Will Court amputate parts of health care law?

By Kimberly Atkins, Esq.

WASHINGTON– On the last of three days of oral arguments on the constitutionality of the federal health care reform law, the justices of the U.S. Supreme Court pondered whether they should act as virtual surgeons, taking a scalpel to the statute to excise constitutionally problematic portions while leaving the rest in place.

But the justices seemed stuck on a central issue during Wednesday’s arguments: whether the law can function without its heart, which is the individual minimum coverage mandate.

On that issue of severability, the justices – as on Tuesday when they considered the mandate’s constitutionality – seemed split.

“It’s a choice between a wrecking operation, which is what you are requesting, or a salvage job,” Justice Ruth Bader Ginsburg said to Paul Clement, a partner in theWashington office of Bancroft, who represents business groups seeking to strike down the law entirely. “And the more conservative approach would be salvage rather than throwing out everything.”

But Justice Anthony M. Kennedy, seen as a potentially crucial vote in the case, later asked Deputy Solicitor General Edwin S. Kneedler if severing parts of the law, thereby creating a statute different than the one passed by Congress, was not “an awesome exercise of judicial power” leaving the Court unsure of “what the consequences might be.”

 ‘A hollowed-out shell?’

Clement, urging the Court on the businesses’ behalf to rule that the entire law must fall if the individual mandate is ruled unconstitutional, focused on the complexity of the law, and the difficult task the Court would have trying to dissect it.

“The provisions that have constitutional difficulties [are] the very heart of this Act,” Clement. “And … they are textually interconnected to the exchanges, which are then connected to the tax credits, which are also connected to the employer mandates, which is also connected to some of the revenue offsets, which is also connected to Medicaid.”

But Chief Justice John G. Roberts, Jr., pointed out that several stand-alone provisions were also included in the measure.

“[The government] cited the Black Lung Benefits Act and [measures that] have nothing to do with any of the things we are talking about,” Roberts said.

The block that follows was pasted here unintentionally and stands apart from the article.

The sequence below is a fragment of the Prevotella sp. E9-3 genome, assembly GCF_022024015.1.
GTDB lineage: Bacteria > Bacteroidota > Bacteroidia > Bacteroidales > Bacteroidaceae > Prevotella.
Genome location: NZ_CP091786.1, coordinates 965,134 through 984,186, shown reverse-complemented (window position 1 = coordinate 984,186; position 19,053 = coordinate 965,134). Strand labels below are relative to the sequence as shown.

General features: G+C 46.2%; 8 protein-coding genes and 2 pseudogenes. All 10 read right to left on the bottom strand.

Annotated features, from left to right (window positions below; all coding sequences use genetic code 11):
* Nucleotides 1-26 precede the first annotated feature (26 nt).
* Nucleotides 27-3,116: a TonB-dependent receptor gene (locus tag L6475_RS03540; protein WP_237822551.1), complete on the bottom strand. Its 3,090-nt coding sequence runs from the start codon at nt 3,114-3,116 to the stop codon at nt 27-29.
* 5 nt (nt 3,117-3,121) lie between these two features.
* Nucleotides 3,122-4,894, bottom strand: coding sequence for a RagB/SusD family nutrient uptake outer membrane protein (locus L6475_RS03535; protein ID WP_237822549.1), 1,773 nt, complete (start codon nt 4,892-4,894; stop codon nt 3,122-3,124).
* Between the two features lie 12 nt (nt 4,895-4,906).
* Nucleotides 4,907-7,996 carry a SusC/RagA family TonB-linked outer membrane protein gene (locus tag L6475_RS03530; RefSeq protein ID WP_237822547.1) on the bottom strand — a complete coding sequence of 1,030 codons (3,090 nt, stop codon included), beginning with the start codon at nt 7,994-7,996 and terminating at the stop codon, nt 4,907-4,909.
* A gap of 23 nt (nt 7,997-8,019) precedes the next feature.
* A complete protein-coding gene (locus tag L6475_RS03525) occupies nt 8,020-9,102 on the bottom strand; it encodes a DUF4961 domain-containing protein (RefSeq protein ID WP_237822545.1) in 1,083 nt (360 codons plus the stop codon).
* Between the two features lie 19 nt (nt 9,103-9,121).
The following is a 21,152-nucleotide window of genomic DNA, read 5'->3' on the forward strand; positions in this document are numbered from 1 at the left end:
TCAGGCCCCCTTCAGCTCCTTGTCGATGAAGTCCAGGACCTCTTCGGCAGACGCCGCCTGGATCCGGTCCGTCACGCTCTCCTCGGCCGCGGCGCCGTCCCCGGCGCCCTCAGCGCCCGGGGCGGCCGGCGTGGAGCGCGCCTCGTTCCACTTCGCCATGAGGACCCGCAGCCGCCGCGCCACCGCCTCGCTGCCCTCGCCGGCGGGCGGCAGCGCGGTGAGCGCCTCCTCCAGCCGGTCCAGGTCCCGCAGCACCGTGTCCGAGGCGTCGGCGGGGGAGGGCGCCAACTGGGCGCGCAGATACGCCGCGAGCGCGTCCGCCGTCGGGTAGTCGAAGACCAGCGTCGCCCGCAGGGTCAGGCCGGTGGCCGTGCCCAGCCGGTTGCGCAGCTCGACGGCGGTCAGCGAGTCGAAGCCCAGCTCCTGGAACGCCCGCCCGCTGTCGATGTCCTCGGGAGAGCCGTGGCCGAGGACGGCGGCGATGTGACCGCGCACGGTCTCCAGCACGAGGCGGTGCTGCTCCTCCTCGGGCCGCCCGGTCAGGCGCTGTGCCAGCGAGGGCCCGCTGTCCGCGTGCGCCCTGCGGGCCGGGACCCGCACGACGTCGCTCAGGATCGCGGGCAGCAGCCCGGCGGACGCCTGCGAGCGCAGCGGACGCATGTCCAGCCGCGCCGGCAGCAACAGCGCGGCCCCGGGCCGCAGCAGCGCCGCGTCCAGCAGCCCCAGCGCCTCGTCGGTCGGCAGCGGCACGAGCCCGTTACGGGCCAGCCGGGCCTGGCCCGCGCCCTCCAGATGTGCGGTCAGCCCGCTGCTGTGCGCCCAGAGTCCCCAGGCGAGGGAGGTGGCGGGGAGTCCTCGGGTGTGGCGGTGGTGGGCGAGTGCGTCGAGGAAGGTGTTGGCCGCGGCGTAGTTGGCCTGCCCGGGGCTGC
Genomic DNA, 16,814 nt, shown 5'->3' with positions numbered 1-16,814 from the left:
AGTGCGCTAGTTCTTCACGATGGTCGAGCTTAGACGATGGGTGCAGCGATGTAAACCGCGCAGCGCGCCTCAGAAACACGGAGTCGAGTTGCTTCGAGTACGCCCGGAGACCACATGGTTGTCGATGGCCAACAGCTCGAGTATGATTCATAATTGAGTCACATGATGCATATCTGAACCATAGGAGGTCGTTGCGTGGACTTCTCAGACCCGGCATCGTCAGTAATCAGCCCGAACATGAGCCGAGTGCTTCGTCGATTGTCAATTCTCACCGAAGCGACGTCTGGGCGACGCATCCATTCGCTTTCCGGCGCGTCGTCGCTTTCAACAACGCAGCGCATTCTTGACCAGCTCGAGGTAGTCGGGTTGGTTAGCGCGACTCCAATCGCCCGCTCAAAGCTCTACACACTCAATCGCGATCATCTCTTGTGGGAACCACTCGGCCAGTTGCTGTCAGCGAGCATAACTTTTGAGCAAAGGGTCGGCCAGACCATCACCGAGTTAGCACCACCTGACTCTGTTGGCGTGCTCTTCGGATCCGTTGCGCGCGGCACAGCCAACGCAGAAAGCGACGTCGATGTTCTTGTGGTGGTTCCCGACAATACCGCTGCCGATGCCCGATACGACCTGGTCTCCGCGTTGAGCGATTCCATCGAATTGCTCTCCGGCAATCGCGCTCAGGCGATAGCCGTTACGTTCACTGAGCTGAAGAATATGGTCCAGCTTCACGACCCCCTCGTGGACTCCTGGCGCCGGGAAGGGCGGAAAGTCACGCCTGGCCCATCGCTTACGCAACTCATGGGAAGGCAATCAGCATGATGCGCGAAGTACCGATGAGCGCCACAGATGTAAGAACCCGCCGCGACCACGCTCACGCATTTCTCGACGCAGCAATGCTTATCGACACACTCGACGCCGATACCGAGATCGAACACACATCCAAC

Clement said that such measures could find another legislative vehicle, but keeping the law without the mandate would render it “a hollowed-out shell.”

 “But I’m still not sure what is the test,” Kennedy said. “I need to know what standard you are asking me to apply.”

“I’m a big believer in objective tests, Justice Kennedy,” Clement said.

“And that objective test is what?” Kennedy asked.

That test is “whether the statute can operate in the manner that Congress intended,” Clement replied.

 ‘Extreme exercise of judicial power?’

Kneedler walked a fine line in his argument for the government: He had to simultaneously urge the Court to uphold the mandate provision while also arguing that the rest of the law should stand in the event the mandate is struck down.

When Kennedy expressed concerns about the limits of the Court’s power, Justice Antonin Scalia jumped in, addressing Kneedler but really responding to Kennedy.

“Don’t you think it’s unrealistic to say, ‘Leave it to Congress [to] consider it dispassionately?” Scalia asked. “[There] is no way that this Court’s decision is not going to distort the congressional process. Whether we strike it all down or leave some of it in place, the congressional process will never be the same. One way or another, Congress is going to have to reconsider this, and why isn’t it better to have them reconsider” the whole thing?

“We think as a matter of judicial restraint,” Kneedler replied.

Several justices jumped in simultaneously to follow up on that comment. Kennedy won.

“We would be exercising the judicial power if one provision was stricken and the others remained to impose a risk on insurance companies that Congress had never intended,” Kennedy said. “[W]e would have a new regime that Congress did not provide for, did not consider. That, it seems to me, can be argued at least to be a more extreme exercise of judicial power than to strike” the entire law.

H. Bartow Farr III, a partner in the Washington office of Farr & Taranto, was appointed by the Court to defend the 11th Circuit’s ruling that the individual mandate, which it found to be unconstitutional, could be severed from the rest of the law.

“Even though the system is not going to work precisely as Congress wanted [without the mandate] it would certainly serve central goals that Congress had of expanding coverage for people who were unable to get coverage or unable to get it at affordable prices,” Farr argued.

The Court also heard arguments on Wednesday in the states’ challenge to the Medicaid provision of the bill, which requires states to expand coverage in exchange for federal Medicaid funding.

Rulings on the application of the Anti-Injunction Act, the Medicaid requirement, the individual mandate’s constitutionality and, if necessary, the severability issue will be rendered before the Court’s term ends in June.

Kimberly Atkins is staff writer for Lawyers USA, which, like Michigan Lawyers Weekly, is a Dolan Company newspaper.


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